NEWS

Alberta Grass Fires Whipped Up By High Winds In the Snowless South

01/04/2012 04:31 EST | Updated 03/05/2012 05:12 EST
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FORT MACLEOD, Alta. - Grass fires fuelled by high winds and unseasonably dry conditions swept through three rural regions of southern Alberta on Wednesday, leaving behind a swath of charred fields and buildings.

A downed power line sparked a blaze that ravaged a 60-square-kilometre area and destroyed three homes near Nanton, but it and the other blazes had been extinguished by early evening.

"I believe some firemen did suffer some smoke inhalation, but to the general public, no injuries and certainly no deaths, which is a big relief for us," said RCMP Sgt. Patrick Webb.

"When you get these high winds that come along, it's a very dangerous, volatile situation."

Webb said the first fire on Wednesday afternoon started west of the Queen Elizabeth II Highway between Granum and Fort Macleod.

"That fire burned to the east to eventually cross the highway and caused us to have to shut down the highway so that vehicles were not going to get caught in the smoke," said Webb. The highway was later reopened.

The second blaze started near Walsh, Alta., and burned through fields and grassland across the boundary into Saskatchewan.

The third and worst fire then started near Nanton.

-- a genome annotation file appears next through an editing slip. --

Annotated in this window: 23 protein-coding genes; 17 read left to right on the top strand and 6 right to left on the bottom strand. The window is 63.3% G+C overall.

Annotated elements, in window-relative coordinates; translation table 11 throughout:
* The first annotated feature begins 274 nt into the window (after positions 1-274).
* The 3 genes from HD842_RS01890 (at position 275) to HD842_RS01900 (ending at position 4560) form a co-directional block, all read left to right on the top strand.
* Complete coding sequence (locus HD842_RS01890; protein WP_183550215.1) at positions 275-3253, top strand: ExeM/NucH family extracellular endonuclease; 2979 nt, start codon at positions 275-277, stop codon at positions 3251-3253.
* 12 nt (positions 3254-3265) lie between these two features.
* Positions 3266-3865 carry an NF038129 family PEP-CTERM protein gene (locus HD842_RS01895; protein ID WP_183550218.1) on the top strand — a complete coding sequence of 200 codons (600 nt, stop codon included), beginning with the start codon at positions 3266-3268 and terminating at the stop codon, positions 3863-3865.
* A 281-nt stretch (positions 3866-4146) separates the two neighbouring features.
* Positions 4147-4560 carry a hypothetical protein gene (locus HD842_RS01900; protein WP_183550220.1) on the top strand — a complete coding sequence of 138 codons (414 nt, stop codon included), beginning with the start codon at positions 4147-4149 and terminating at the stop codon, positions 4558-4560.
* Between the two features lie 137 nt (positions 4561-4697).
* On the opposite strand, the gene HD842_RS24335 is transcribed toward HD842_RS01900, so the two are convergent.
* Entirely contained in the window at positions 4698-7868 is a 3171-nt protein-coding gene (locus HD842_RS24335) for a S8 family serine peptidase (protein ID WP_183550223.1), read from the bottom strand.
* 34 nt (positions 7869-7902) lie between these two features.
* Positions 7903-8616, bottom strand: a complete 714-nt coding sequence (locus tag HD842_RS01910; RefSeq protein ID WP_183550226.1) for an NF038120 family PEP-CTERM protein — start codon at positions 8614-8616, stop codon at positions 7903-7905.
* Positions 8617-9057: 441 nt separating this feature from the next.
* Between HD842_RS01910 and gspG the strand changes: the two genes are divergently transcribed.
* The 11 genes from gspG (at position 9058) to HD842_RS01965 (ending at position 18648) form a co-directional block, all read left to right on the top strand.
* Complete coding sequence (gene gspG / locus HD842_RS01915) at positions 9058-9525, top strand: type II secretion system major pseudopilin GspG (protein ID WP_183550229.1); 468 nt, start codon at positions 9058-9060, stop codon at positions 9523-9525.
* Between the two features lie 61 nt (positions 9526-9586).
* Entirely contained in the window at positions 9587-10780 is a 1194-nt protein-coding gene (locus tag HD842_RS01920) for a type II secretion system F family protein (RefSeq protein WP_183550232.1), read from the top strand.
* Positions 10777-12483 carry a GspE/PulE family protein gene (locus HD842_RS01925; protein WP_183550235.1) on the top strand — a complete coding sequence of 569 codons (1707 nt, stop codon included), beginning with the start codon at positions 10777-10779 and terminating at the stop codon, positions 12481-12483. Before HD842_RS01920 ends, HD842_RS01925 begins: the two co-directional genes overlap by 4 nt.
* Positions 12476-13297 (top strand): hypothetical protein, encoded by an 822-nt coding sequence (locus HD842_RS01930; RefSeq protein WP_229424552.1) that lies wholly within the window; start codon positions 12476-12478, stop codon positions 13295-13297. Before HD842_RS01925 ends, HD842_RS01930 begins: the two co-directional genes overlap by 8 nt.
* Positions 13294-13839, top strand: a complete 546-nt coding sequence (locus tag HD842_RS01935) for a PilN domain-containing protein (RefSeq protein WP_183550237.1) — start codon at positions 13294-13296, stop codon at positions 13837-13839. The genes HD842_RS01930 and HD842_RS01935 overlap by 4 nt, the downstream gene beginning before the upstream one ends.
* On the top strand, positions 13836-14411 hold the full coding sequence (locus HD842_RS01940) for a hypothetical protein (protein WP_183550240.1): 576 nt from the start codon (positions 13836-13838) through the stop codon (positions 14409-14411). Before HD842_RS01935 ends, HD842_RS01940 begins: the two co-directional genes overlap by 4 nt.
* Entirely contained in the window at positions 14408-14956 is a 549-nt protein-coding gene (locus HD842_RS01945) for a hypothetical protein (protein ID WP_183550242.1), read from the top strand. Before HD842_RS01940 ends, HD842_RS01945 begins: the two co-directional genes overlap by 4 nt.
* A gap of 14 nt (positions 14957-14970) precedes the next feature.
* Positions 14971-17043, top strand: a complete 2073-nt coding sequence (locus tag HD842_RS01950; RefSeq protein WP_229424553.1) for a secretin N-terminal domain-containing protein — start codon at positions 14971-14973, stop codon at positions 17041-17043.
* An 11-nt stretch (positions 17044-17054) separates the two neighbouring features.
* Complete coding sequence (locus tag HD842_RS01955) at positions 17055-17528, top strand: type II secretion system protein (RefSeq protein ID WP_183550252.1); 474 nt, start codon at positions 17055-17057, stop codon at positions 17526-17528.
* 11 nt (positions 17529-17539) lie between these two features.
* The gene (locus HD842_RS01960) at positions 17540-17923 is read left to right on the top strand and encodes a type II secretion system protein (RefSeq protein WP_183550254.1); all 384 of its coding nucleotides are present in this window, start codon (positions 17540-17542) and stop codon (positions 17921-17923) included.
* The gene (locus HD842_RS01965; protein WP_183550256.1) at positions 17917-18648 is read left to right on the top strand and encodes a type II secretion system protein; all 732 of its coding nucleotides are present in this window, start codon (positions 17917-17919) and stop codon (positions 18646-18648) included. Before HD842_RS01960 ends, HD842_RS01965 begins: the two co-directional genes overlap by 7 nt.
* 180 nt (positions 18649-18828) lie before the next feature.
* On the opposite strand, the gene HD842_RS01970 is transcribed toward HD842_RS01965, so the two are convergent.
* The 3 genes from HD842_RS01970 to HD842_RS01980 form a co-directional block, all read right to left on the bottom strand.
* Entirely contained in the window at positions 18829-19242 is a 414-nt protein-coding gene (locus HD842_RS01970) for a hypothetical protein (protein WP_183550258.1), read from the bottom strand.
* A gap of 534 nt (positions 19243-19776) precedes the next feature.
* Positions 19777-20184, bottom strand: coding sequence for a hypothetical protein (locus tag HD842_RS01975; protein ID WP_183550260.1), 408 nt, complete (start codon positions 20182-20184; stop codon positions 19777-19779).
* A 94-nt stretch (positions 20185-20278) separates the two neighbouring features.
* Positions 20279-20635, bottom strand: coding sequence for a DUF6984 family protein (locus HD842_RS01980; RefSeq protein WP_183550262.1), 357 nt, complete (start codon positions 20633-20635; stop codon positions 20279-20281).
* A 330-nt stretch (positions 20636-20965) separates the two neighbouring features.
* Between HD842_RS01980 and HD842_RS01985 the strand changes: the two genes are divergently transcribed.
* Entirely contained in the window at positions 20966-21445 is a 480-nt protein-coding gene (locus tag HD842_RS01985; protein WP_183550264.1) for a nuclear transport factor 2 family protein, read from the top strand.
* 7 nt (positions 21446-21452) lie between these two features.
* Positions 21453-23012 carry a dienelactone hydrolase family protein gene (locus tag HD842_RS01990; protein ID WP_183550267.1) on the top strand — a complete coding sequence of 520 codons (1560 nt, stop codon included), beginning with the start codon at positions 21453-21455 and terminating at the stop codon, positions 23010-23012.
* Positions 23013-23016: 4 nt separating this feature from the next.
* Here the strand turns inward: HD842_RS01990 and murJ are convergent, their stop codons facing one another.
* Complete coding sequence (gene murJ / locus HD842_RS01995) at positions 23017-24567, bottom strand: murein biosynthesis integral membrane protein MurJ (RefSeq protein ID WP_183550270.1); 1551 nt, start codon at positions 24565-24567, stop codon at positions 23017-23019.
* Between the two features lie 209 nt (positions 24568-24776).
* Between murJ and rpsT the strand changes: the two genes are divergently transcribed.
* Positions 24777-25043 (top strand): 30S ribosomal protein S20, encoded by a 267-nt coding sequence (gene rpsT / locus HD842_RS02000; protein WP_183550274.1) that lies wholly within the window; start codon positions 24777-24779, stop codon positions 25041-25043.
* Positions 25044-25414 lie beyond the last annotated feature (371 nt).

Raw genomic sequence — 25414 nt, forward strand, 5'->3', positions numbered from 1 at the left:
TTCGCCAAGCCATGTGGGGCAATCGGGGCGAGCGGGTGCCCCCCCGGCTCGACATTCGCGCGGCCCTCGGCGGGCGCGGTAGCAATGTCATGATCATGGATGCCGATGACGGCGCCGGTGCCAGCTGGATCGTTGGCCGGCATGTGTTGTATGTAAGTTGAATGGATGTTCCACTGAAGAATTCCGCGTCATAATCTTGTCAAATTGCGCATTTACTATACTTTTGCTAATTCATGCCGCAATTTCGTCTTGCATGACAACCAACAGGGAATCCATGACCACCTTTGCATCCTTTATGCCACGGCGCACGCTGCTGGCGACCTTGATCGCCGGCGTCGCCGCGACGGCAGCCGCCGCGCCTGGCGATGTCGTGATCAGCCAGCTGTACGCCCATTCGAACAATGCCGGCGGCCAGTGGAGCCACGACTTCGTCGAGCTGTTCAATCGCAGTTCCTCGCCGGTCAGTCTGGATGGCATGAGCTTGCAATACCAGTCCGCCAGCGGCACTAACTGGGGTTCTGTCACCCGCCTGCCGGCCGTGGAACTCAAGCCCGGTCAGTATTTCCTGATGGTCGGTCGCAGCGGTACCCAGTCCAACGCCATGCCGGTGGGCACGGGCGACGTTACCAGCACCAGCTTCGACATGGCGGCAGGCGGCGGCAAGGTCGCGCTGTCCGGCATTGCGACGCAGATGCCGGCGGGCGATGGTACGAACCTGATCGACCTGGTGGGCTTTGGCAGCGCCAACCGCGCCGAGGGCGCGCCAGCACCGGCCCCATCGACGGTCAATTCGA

"I went out and drove a little ways, but they've got a roadblock up so these guys can get their job done without a bunch of rubbernecks looking at it," said Nanton Mayor John Blake.

"The fire is out, they're just cleaning it up now."

Blake said the community had declared a local state of emergency.

"That enables them to pool their resources and effectively fight the fire as a unit," he said.

Webb said the winds were reported as high as 100 kilometres an hour earlier in the day. By evening, they were forecast to be subsiding, but Webb said you couldn't tell.

"I am sitting in my vehicle right now and it's just being rocked by the wind," he said.

"For this time of year, in January, I don't recall having grassfires, especially to this degree. What we've got is very, very dry conditions and no snowpack and high winds."

Warm temperatures weren't helping. Environment Canada said much of the area reached 15 C on Wednesday.

Webb said the full extent of the damage wouldn't be known until Thursday, but he said besides the houses that burned another dozen buildings may have been destroyed.

Earlier in the day, Cynthia Vizzuti, chief administrative officer with the Municipal District of Willow Creek, said she knew of a feedlot that was in danger of burning.

The call went out to between 100 and 200 households to be on voluntary evacuation alert, though it wasn't known how many people actually left.

Webb said fire departments from surrounding communities such as High River, Okotoks and Stavely all responded to the fires.

"They did an excellent job containing this, we do have to thank those guys for getting out there," he said.

Cypress County fire manager Lutz Perschon said lauded good work by crews, along with help from area Hutterite colonies.

The RCMP said farmers and other civilians also helped out.

In Calgary, city officials issued high wind warnings earlier in the day.

A highway in the city's south was briefly closed due to unsafe conditions from blowing construction material, as was a downtown street, due to worries about an unsecured sign at the BMO building.

Mounties also had to deal with multiple vehicle rollovers caused by gusting winds.